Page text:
Is this a type error?

What is a type error?

Let’s say this is an error when the operation is applied to the value of the wrong type. For example, is division by zero a type error?

If we define division type signature as (Number, Number) -> Number than it is not a type error. But on the other hand, the division is a partial function e.g. it is not defined for all possible inputs (denominator can’t be zero). So to make the proposed type signature work we need to throw an exception (for undefined behavior). Example in Python:

2# ZeroDivisionError: integer division or modulo by zero

If we define division type signature as (Number, Number) -> Number | Undefined, we could use Undefined to represent the undefined behavior of the function. Now there is no exception nor type error when we call the function with zero, but instead, we need to do a “type check” of the result:

1if (result != Undefined) {
2  // now we know that result is Number

If we define division type signature as (Number, NumberExceptZero) -> Number, we will make division by zero a type error.

Edge case handling

…in partial functions


Type signature: divide :: (Number, Number) -> Number

Throwing exception would make types correct because instead of getting an “undefined” value we will jump to a different branch of code, which means that function will either return the correct value or consequent instructions will not run.

1try {
2  result = divide(a, b);
3  // `result` type is: Number
4  print(c + 1);
5} catch {
6  // handle error

Example in Ponylang:

1let result =
2  try
3    USize.max_value().div_partial(0)?
4  else
5    // handle error
6  end

For get item (from array at index) example in Python:

1from array import *
2myArray = array('i', [10,20,30,40,50])
3print (myArray[10])
4# IndexError: array index out of range


Type signature: divide :: (Number, Number) -> Number | Undefined

Return special value for undefined behavior.

1result = divide(a, b);
2// `result` type is: Number | Undefined
3if (result == Undefined) {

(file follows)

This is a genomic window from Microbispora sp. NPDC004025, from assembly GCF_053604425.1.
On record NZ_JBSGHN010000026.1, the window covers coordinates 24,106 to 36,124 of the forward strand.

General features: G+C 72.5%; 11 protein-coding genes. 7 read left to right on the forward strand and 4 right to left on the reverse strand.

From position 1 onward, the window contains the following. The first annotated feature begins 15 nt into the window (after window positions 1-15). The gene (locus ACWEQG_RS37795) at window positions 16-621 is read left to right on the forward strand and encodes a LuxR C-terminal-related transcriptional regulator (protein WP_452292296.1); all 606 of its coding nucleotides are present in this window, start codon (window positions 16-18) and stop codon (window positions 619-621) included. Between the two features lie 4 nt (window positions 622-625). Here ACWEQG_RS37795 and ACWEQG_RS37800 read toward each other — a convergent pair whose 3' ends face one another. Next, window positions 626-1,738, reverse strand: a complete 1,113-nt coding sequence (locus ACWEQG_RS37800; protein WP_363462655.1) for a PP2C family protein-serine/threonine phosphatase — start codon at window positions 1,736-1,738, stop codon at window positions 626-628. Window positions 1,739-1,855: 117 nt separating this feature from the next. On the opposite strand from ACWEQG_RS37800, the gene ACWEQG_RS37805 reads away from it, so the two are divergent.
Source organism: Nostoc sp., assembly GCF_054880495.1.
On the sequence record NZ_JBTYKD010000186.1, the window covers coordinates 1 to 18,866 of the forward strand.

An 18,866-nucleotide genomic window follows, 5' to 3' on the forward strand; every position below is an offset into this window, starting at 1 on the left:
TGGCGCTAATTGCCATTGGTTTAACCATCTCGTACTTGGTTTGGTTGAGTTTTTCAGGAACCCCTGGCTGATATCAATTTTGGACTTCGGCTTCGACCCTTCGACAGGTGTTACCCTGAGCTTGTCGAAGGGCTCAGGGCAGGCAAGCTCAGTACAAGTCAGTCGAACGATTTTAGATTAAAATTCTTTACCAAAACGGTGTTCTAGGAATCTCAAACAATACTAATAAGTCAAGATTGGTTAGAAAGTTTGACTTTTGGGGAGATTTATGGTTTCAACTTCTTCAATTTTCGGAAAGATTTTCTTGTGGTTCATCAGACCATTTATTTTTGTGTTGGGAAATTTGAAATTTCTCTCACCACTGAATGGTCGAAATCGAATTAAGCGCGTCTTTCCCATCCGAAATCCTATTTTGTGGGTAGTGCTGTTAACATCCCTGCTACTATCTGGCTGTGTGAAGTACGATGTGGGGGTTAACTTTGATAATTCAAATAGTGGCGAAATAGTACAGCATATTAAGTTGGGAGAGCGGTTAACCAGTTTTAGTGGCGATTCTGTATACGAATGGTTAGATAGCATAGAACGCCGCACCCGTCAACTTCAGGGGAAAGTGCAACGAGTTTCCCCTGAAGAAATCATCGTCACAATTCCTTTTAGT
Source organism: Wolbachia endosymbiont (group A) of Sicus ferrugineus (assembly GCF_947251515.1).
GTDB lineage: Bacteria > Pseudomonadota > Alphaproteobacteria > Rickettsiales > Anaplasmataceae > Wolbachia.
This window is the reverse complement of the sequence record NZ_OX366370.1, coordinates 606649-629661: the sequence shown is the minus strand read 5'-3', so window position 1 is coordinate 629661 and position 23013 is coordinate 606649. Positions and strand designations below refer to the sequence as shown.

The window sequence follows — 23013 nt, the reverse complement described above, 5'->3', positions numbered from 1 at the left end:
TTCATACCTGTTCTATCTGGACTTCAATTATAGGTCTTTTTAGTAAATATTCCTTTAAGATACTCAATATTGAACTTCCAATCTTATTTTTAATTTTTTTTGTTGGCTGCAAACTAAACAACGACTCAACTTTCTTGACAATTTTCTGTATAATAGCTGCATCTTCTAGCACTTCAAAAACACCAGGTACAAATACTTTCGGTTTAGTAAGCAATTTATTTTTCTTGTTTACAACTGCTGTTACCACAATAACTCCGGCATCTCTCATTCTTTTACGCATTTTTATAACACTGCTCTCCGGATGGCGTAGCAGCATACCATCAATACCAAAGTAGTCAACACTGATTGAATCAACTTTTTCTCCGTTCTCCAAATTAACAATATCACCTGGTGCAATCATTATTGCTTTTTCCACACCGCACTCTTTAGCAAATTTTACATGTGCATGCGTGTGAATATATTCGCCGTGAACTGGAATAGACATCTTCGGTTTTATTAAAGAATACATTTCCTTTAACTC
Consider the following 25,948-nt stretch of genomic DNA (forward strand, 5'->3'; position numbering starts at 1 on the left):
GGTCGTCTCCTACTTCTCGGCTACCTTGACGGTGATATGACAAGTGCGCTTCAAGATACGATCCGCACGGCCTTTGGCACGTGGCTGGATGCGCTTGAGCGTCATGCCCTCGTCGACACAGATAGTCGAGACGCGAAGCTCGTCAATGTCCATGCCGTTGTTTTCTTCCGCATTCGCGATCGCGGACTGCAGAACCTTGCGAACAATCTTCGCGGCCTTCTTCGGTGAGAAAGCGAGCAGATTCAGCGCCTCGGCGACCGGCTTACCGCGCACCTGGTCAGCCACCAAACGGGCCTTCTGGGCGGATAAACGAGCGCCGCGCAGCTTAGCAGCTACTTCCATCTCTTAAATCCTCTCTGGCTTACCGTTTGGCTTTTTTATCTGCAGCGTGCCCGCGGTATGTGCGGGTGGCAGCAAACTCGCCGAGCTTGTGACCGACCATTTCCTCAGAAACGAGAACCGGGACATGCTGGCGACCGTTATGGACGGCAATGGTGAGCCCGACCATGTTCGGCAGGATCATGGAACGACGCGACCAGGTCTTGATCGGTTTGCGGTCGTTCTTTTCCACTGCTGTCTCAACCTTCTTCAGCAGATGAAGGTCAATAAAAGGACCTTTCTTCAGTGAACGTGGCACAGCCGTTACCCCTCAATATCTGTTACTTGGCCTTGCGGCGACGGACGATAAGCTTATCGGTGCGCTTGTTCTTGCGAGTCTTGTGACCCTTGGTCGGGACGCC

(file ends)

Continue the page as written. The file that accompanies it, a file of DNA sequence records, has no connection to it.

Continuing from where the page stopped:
4  // handle error
5} else {
6  // Now we know that `result` type is: Number
7  print(c + 1);

For division, it can be NaN (not a number) or Infinity. From language PoV, they can be considered as numbers, but from math PoV, they are not.

Example in Ponylang (it returns tuple [Number, Boolean] instead of Number | Undefined):

1let result =
2  match USize.max_value().divc(0)
3  | (_, true) =>
4    /* handle error */
5  | (let temp: USize, false) =>
6    temp + 1
7  end

For get item (from array at index) it can be undefined or null. Example in JavaScript:

1let myArray = [10, 20, 30, 40, 50];
2myArray[10]; // undefined


Type signature: divide :: (Number, Number) -> Either<Error, Number>

We can use Either monad for the division.

 1result = divide(a, b);
 2// `result` type is: Either<Error, Number>
 4  () => {
 5    /* handle error */
 6  },
 7  (temp) => { // `temp` type is Number
 8    print(temp + 1); 
 9  }

We can use Maybe monad for “get item”. Example in Elm:

1myArray = Array.fromList [10,20,30,40,50]
2Array.get 10 myArray -- Never

Dependent types

Type signature: divide :: (Number, NumberExceptZero) -> Number

We can define more precise types of functions. For example, allow only non-zero numbers as a second parameter for the division.

1// `b` type is Number
2if (b == 0) {
3  /* handle error */
4} else {
5  // `b` type is Number except 0
6  result = divide(a, b);
7  print(result + 1);

Pay attention: error handling is done before division - to prove to type checker that b is not zero.

Comparison table

divisionget item from array at index
Exception(Number, Number) -> Number(Array<P>, Number) -> P
Undefined(Number, Number) -> Number | Undefined(Array<P>, Number) -> P | Undefined
Monad(Number, Number) -> Either<Error, Number>(Array<P>, Number) -> Maybe<P>
Dependent types(Number, NumberExceptZero) -> Number(Array<P>, Numbers from 0 to List.length - 1) -> P

Note: one more way to handle division is 1/0=0


  • If an exception is used to compensate for undefined behavior of partial function it can be represented with types instead
  • If the given exception is a type error or not depends on how types defined

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